PG, using an eye cup with the proper solution can be soothing and will relieve itching and redness.

A pleasant Tuesday and a clever theme. The graveyard shift is a peaceful time and a pleasant shift in the right job.

Only 25 days to shop, folks!

Van55 said...

Very nice puzzle with a lackluster theme for me. Didn't like UNTAME. Otherwise I thought the fill was fine.

Fittingly, I guess, my captcha is "FRADI".

Anonymous said...

@RP And that's being generous. I always thought ghosts hung around where they died, or lived, or something. Very few people actually die in the graveyard. Those that do get most frequently choose to be enurned in a 3 bedroom condo in the suburbs, just for a change of pace.

v-man said...

Very quick solve, though I must admit for as many puzzles as I've done, spode didn't ring a bell. Interesting how Obama runs through grave.He may very well be digging his own, poetic justice perhaps.

Anon 6:32 said...

I would like to retract my comment. Scooby-Doo is as reasonable and accurate point of reference for devils, witches & ghosts as any other one could posit when discussing such things. In the world of Scooby-Doo, they all hang around graveyards.

Eric said...

The NASDAQ x Q-TIP cross has a Q with nary a U -- like it!

A better description of the theme might be "supernatural nasties that do their evil work by night", but I don't have time to turn that into a short, catchy name. (The thing is, "graveyard" isn't meant to be taken literally here; said nasties do indeed work the GRAVEYARD SHIFT, the same as factory labourers). Obligatory gripe about including witches in the list: I know a few self-described witches, i.e. Wiccans, among my Pagan friends. They may be a bit odd (a lot of Pagans are, myself definitely included), but they're no more evil than the general population.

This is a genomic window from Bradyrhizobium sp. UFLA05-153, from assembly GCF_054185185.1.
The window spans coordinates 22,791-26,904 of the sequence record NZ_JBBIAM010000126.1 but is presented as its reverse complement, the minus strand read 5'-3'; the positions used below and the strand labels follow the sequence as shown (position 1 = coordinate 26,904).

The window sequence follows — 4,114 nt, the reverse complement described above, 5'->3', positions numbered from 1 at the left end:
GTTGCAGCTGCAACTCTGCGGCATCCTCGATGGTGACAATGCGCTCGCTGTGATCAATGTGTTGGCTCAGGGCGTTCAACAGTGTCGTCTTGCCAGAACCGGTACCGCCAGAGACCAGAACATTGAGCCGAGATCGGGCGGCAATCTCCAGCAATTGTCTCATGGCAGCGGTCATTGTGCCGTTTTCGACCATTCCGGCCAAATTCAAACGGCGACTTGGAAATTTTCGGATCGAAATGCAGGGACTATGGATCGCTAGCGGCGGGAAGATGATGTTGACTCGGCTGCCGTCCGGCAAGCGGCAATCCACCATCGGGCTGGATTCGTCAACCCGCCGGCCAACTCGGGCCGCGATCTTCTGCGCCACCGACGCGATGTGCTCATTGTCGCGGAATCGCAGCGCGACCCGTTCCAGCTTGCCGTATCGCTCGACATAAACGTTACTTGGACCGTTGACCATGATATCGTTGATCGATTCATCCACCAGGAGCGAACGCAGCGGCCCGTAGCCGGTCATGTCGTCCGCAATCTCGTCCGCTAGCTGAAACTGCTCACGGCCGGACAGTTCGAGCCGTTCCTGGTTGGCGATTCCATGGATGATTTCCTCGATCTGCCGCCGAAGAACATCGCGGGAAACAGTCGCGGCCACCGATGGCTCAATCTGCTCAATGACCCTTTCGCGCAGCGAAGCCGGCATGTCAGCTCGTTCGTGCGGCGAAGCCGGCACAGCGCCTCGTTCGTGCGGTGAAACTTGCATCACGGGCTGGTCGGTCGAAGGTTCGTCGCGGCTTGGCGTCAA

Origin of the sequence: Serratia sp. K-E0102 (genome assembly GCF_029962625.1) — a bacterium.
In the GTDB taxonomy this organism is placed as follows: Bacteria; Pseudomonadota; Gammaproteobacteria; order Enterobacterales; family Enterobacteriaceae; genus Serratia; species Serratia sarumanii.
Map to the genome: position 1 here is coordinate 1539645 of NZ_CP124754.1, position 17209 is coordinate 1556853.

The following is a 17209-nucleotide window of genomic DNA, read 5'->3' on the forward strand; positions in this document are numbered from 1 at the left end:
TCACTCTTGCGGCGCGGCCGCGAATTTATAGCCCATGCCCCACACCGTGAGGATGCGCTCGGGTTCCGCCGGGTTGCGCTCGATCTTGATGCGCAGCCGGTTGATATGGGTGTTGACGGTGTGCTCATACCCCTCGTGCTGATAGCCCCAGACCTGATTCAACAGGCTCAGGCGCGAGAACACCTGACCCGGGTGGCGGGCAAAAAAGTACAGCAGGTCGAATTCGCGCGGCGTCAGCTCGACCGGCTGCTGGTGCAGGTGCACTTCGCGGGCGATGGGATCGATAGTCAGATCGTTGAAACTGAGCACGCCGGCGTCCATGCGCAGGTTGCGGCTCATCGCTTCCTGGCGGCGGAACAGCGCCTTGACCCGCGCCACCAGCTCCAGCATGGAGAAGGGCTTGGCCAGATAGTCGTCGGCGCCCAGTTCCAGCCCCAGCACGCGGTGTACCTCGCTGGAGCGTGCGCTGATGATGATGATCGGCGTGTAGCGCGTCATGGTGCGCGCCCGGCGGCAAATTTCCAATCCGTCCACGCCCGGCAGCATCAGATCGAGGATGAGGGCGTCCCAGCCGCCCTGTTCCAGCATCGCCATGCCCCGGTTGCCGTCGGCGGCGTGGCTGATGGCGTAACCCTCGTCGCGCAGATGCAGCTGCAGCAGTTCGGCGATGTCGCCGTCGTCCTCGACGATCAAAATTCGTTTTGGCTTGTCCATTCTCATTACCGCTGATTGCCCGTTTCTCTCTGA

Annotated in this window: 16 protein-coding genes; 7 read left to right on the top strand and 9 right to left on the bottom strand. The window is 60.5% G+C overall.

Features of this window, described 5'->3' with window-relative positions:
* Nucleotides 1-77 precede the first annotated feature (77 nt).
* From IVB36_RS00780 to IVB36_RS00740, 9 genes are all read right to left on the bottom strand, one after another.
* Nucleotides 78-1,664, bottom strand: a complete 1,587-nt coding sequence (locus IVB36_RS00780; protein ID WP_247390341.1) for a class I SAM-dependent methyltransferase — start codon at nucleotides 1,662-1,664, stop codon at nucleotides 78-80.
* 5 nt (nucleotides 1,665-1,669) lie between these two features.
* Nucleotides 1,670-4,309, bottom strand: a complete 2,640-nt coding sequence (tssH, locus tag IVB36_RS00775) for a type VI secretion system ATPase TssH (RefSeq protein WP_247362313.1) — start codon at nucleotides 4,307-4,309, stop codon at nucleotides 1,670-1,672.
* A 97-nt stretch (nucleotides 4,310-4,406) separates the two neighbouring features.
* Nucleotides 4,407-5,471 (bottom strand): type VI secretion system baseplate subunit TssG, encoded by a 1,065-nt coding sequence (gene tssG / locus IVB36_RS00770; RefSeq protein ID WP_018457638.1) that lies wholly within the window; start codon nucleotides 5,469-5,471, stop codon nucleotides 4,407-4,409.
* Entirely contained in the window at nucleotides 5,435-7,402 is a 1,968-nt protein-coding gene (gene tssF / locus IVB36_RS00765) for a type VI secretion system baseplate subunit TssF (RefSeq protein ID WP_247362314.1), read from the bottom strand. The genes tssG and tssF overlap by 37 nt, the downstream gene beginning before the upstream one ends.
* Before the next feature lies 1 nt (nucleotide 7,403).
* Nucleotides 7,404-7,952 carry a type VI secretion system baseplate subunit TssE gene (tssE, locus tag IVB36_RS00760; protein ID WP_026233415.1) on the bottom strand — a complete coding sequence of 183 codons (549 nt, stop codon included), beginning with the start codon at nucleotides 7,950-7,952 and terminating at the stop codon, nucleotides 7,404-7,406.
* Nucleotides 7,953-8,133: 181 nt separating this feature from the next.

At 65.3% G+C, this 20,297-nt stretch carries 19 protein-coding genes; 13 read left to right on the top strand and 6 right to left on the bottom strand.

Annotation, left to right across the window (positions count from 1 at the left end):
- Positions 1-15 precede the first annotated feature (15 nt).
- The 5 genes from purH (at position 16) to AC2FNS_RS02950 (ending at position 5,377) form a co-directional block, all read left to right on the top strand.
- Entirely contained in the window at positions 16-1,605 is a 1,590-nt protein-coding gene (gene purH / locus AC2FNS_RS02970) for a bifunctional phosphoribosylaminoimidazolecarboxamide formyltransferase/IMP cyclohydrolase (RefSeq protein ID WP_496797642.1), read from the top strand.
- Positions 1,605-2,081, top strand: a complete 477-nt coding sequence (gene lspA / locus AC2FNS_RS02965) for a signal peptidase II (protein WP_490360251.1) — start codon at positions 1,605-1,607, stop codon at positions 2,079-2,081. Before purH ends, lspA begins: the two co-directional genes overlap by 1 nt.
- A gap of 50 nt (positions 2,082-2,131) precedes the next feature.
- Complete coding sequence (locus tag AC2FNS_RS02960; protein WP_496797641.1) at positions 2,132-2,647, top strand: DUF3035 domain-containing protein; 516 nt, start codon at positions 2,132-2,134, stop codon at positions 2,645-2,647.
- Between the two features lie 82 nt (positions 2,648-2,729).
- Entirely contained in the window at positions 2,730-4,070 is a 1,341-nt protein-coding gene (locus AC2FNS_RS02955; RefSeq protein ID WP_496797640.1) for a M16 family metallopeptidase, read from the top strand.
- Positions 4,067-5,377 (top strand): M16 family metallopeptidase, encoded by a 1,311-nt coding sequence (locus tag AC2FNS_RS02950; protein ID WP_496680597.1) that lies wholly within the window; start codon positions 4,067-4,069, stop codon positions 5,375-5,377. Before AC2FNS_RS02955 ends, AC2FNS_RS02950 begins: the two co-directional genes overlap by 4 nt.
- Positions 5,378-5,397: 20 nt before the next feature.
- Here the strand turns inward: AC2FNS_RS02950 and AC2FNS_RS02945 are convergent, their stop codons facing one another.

Here's a song called Graveyard Shift, by Vancouver punk band NoMeansNo. (I'm not a punk fan. I much prefer the totally different song by Einstein's Secret Orchestra, but couldn't track that one down.)

@PG: This is an eye cup. We had one when I was a kid. You use it to rinse out your eye if you get something in it -- fill it with water, tilt your head forward, bring the cup up to the affected eye, then tilt your head back, while holding the cup against your face. The cup is shaped to conform to your face, so as to keep the water from leaking out.

Anonymous said...

@PG: Good to see the photo of the WAWA convenience store in your write-up. WaWa means "wild goose" in the Lenni Lenape language. The Lenni Lenape is a Native American tribe here in Southeastern PA where the Wawa dairy originated.

JOHNSNEVERHOME said...

My son, the CSO Trumpeter, has been described by jazz aficionados as "the best WAWA boy east of the Rockies".

Burner10 said...

Of late technical difficulties preventing my ability to enjoy all the fine posts on this blog and to express appreciation to our fabulous host. Nov 30 is close enuf to Oct 31 for me to enjoy the theme's seasonalness. GNAR! I always use the phrase gnarly multitudes when anticipating a trip to the Huntington beach at the peak of the season. And now I see how gnar perfectly describes me, perhaps not the multitudes.

imsdave said...

Good Tuesday puzzle.